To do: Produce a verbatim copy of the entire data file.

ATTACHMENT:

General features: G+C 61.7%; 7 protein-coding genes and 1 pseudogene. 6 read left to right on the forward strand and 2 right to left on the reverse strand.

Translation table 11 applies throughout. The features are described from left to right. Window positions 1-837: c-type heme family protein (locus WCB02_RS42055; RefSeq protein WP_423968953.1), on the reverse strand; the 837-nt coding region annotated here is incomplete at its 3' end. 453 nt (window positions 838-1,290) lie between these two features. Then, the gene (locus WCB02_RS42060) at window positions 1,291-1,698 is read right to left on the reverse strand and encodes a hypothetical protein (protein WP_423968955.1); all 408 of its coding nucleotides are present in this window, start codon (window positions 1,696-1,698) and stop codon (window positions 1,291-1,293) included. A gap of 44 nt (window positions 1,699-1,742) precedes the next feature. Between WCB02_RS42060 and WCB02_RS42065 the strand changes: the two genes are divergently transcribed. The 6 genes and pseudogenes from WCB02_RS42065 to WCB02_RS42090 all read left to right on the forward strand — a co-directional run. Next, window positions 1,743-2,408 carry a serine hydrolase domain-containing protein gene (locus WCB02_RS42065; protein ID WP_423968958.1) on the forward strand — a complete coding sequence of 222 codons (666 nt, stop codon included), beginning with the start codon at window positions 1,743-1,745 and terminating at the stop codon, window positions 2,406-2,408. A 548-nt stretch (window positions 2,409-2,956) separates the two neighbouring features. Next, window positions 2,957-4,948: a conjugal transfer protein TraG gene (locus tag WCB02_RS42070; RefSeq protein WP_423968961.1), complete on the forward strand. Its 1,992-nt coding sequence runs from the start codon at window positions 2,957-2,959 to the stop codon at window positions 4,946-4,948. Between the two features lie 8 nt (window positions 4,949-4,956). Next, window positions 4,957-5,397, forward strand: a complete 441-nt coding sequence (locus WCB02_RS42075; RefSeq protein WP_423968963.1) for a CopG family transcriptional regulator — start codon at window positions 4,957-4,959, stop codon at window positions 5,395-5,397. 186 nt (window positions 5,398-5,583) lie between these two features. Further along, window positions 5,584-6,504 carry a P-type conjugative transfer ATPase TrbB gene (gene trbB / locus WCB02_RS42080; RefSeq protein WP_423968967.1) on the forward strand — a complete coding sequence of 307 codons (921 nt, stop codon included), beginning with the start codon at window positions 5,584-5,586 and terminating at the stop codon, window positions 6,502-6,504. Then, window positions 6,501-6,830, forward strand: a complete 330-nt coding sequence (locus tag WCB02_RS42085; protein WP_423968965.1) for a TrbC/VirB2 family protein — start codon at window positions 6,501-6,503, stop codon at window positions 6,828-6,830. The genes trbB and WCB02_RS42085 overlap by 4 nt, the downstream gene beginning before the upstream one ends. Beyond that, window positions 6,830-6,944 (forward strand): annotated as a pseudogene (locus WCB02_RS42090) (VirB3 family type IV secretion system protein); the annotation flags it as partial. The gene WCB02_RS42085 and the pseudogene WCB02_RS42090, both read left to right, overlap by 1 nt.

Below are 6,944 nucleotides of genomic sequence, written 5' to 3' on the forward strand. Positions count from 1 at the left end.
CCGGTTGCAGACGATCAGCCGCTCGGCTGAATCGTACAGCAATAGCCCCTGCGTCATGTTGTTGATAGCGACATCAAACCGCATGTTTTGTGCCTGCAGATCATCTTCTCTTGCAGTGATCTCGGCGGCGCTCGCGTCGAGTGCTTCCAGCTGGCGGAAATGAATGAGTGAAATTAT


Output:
General features: G+C 61.7%; 7 protein-coding genes and 1 pseudogene. 6 read left to right on the forward strand and 2 right to left on the reverse strand.

Translation table 11 applies throughout. The features are described from left to right. Window positions 1-837: c-type heme family protein (locus WCB02_RS42055; RefSeq protein WP_423968953.1), on the reverse strand; the 837-nt coding region annotated here is incomplete at its 3' end. 453 nt (window positions 838-1,290) lie between these two features. Then, the gene (locus WCB02_RS42060) at window positions 1,291-1,698 is read right to left on the reverse strand and encodes a hypothetical protein (protein WP_423968955.1); all 408 of its coding nucleotides are present in this window, start codon (window positions 1,696-1,698) and stop codon (window positions 1,291-1,293) included. A gap of 44 nt (window positions 1,699-1,742) precedes the next feature. Between WCB02_RS42060 and WCB02_RS42065 the strand changes: the two genes are divergently transcribed. The 6 genes and pseudogenes from WCB02_RS42065 to WCB02_RS42090 all read left to right on the forward strand — a co-directional run. Next, window positions 1,743-2,408 carry a serine hydrolase domain-containing protein gene (locus WCB02_RS42065; protein ID WP_423968958.1) on the forward strand — a complete coding sequence of 222 codons (666 nt, stop codon included), beginning with the start codon at window positions 1,743-1,745 and terminating at the stop codon, window positions 2,406-2,408. A 548-nt stretch (window positions 2,409-2,956) separates the two neighbouring features. Next, window positions 2,957-4,948: a conjugal transfer protein TraG gene (locus tag WCB02_RS42070; RefSeq protein WP_423968961.1), complete on the forward strand. Its 1,992-nt coding sequence runs from the start codon at window positions 2,957-2,959 to the stop codon at window positions 4,946-4,948. Between the two features lie 8 nt (window positions 4,949-4,956). Next, window positions 4,957-5,397, forward strand: a complete 441-nt coding sequence (locus WCB02_RS42075; RefSeq protein WP_423968963.1) for a CopG family transcriptional regulator — start codon at window positions 4,957-4,959, stop codon at window positions 5,395-5,397. 186 nt (window positions 5,398-5,583) lie between these two features. Further along, window positions 5,584-6,504 carry a P-type conjugative transfer ATPase TrbB gene (gene trbB / locus WCB02_RS42080; RefSeq protein WP_423968967.1) on the forward strand — a complete coding sequence of 307 codons (921 nt, stop codon included), beginning with the start codon at window positions 5,584-5,586 and terminating at the stop codon, window positions 6,502-6,504. Then, window positions 6,501-6,830, forward strand: a complete 330-nt coding sequence (locus tag WCB02_RS42085; protein WP_423968965.1) for a TrbC/VirB2 family protein — start codon at window positions 6,501-6,503, stop codon at window positions 6,828-6,830. The genes trbB and WCB02_RS42085 overlap by 4 nt, the downstream gene beginning before the upstream one ends. Beyond that, window positions 6,830-6,944 (forward strand): annotated as a pseudogene (locus WCB02_RS42090) (VirB3 family type IV secretion system protein); the annotation flags it as partial. The gene WCB02_RS42085 and the pseudogene WCB02_RS42090, both read left to right, overlap by 1 nt.

Below are 6,944 nucleotides of genomic sequence, written 5' to 3' on the forward strand. Positions count from 1 at the left end.
CCGGTTGCAGACGATCAGCCGCTCGGCTGAATCGTACAGCAATAGCCCCTGCGTCATGTTGTTGATAGCGACATCAAACCGCATGTTTTGTGCCTGCAGATCATCTTCTCTTGCAGTGATCTCGGCGGCGCTCGCGTCGAGTGCTTCCAGCTGGCGGAAATGAATGAGTGAAATTAT